To feel confident in a world of people who police gender roles, I constantly remember that it’s just hair. The hair on my head that grows absolutely wild and free is exactly the same as the hair on my body; so if I can grow head hair, I can grow body hair. Feeling confident doesn’t mean that you’re always 100% the most confident human being. It means that some days are good, and some days are bad.
Confidence in your own body, or in your own body hair, also doesn’t mean that you have to constantly show off what’s there. You can hide it if you want to because it’s your choice. If some days feel low, talk to those who can support you, or to those who feel the same way. More often than not, just being around another person with the same body positive outlook as I do makes me feel much better than I did before.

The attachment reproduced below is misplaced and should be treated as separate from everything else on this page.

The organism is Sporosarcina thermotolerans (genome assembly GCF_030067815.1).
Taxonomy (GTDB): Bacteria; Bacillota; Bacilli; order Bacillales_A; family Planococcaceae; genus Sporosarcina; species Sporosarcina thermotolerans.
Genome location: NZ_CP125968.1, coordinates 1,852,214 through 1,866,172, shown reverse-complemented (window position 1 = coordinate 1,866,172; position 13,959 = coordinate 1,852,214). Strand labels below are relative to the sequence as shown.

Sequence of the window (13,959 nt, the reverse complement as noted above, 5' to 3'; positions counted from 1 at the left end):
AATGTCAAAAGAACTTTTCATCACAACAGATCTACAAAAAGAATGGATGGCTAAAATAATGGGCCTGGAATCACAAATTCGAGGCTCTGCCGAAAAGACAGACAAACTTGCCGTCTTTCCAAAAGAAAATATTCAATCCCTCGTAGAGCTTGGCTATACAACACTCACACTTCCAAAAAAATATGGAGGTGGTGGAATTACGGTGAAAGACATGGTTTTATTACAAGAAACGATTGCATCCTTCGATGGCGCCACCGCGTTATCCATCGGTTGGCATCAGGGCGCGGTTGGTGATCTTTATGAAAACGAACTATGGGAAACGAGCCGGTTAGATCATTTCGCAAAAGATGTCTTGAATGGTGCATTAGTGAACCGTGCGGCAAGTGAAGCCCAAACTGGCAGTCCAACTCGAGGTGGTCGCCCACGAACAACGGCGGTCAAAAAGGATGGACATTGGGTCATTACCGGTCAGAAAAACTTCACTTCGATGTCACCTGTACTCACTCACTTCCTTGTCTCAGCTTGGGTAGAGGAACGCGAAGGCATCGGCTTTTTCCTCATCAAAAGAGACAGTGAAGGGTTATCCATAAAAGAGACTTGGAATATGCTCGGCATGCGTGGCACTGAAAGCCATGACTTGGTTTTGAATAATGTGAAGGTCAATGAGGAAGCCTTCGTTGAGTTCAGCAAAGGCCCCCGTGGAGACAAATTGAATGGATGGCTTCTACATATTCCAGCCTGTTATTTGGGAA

Discussing this piece with Fiorella, taking pictures of each other’s body hair, was an incredibly uplifting feeling. It really reinforced to me that smiling about my pit hair, or laughing about which of us had the darker leg hair (I did), was something completely normal. In that hour of just talking about our experiences I felt so incredibly feminine, and feminist, that I left feeling like no matter what, nothing could get me down. The best advice I’ve ever gotten about being body (and body hair) confident: there will always be someone to put you down, but that doesn’t mean that they’re right and you’re wrong.
F: At a pool hang out years back, my best friend asked if she could see my pits. I laughed uncomfortably, not wanting to show her. That I could be shy about such a seemingly bold act as to purposefully grow my hair out baffled her. At this point, it was early on in my decision and I was feeling insecure.